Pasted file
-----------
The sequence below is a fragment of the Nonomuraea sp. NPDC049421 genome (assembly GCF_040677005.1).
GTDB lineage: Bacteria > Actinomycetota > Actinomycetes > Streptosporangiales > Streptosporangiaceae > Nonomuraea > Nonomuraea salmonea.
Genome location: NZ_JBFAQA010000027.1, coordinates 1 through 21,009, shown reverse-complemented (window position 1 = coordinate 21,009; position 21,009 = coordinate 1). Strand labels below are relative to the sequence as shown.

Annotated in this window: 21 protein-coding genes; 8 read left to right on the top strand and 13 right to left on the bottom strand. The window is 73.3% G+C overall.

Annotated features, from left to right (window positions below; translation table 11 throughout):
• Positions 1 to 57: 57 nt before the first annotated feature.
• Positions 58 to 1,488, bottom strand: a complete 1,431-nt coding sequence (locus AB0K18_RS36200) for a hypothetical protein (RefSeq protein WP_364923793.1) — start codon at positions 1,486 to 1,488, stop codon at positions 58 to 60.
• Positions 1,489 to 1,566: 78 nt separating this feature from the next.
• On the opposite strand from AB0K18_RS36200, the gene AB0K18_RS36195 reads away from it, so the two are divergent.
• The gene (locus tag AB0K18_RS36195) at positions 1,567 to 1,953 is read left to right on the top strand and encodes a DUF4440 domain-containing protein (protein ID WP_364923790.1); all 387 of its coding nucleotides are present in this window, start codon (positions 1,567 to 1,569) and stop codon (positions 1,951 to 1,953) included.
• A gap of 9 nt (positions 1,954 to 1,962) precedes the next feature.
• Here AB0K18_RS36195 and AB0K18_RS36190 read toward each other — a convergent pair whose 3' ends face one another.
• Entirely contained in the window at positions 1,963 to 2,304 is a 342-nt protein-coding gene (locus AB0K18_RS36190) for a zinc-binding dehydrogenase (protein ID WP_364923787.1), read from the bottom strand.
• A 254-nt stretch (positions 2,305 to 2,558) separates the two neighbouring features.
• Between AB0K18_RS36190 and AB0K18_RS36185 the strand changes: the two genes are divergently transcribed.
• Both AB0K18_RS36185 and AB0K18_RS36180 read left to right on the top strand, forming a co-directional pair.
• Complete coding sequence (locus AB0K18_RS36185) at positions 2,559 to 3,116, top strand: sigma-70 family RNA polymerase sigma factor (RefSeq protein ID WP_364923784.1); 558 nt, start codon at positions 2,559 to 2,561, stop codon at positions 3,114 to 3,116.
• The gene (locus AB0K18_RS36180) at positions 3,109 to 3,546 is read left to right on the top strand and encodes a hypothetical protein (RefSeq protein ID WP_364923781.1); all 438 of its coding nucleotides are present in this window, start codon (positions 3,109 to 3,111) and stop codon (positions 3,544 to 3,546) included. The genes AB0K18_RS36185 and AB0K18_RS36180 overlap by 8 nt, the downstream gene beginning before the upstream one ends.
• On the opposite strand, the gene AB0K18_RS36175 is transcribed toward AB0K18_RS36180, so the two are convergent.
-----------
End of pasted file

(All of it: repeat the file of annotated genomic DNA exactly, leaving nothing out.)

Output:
The sequence below is a fragment of the Nonomuraea sp. NPDC049421 genome (assembly GCF_040677005.1).
GTDB lineage: Bacteria > Actinomycetota > Actinomycetes > Streptosporangiales > Streptosporangiaceae > Nonomuraea > Nonomuraea salmonea.
Genome location: NZ_JBFAQA010000027.1, coordinates 1 through 21,009, shown reverse-complemented (window position 1 = coordinate 21,009; position 21,009 = coordinate 1). Strand labels below are relative to the sequence as shown.

Annotated in this window: 21 protein-coding genes; 8 read left to right on the top strand and 13 right to left on the bottom strand. The window is 73.3% G+C overall.

Annotated features, from left to right (window positions below; translation table 11 throughout):
• Positions 1 to 57: 57 nt before the first annotated feature.
• Positions 58 to 1,488, bottom strand: a complete 1,431-nt coding sequence (locus AB0K18_RS36200) for a hypothetical protein (RefSeq protein WP_364923793.1) — start codon at positions 1,486 to 1,488, stop codon at positions 58 to 60.
• Positions 1,489 to 1,566: 78 nt separating this feature from the next.
• On the opposite strand from AB0K18_RS36200, the gene AB0K18_RS36195 reads away from it, so the two are divergent.
• The gene (locus tag AB0K18_RS36195) at positions 1,567 to 1,953 is read left to right on the top strand and encodes a DUF4440 domain-containing protein (protein ID WP_364923790.1); all 387 of its coding nucleotides are present in this window, start codon (positions 1,567 to 1,569) and stop codon (positions 1,951 to 1,953) included.
• A gap of 9 nt (positions 1,954 to 1,962) precedes the next feature.
• Here AB0K18_RS36195 and AB0K18_RS36190 read toward each other — a convergent pair whose 3' ends face one another.
• Entirely contained in the window at positions 1,963 to 2,304 is a 342-nt protein-coding gene (locus AB0K18_RS36190) for a zinc-binding dehydrogenase (protein ID WP_364923787.1), read from the bottom strand.
• A 254-nt stretch (positions 2,305 to 2,558) separates the two neighbouring features.
• Between AB0K18_RS36190 and AB0K18_RS36185 the strand changes: the two genes are divergently transcribed.
• Both AB0K18_RS36185 and AB0K18_RS36180 read left to right on the top strand, forming a co-directional pair.
• Complete coding sequence (locus AB0K18_RS36185) at positions 2,559 to 3,116, top strand: sigma-70 family RNA polymerase sigma factor (RefSeq protein ID WP_364923784.1); 558 nt, start codon at positions 2,559 to 2,561, stop codon at positions 3,114 to 3,116.
• The gene (locus AB0K18_RS36180) at positions 3,109 to 3,546 is read left to right on the top strand and encodes a hypothetical protein (RefSeq protein ID WP_364923781.1); all 438 of its coding nucleotides are present in this window, start codon (positions 3,109 to 3,111) and stop codon (positions 3,544 to 3,546) included. The genes AB0K18_RS36185 and AB0K18_RS36180 overlap by 8 nt, the downstream gene beginning before the upstream one ends.
• On the opposite strand, the gene AB0K18_RS36175 is transcribed toward AB0K18_RS36180, so the two are convergent.